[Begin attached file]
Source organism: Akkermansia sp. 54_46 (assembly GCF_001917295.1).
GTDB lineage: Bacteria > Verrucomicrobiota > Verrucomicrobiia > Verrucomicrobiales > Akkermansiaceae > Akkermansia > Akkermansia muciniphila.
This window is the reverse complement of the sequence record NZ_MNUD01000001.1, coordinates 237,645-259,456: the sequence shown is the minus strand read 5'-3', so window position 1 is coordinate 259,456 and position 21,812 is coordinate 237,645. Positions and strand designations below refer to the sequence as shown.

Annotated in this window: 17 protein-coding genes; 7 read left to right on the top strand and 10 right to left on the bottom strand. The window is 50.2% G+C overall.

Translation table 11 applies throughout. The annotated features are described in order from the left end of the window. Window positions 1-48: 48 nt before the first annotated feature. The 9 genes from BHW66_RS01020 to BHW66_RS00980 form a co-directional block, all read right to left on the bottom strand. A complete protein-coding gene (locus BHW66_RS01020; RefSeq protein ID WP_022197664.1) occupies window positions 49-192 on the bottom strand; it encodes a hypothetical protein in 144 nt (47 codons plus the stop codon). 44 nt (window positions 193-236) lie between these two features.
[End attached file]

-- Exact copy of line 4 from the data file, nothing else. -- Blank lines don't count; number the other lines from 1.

Annotated in this window: 17 protein-coding genes; 7 read left to right on the top strand and 10 right to left on the bottom strand. The window is 50.2% G+C overall.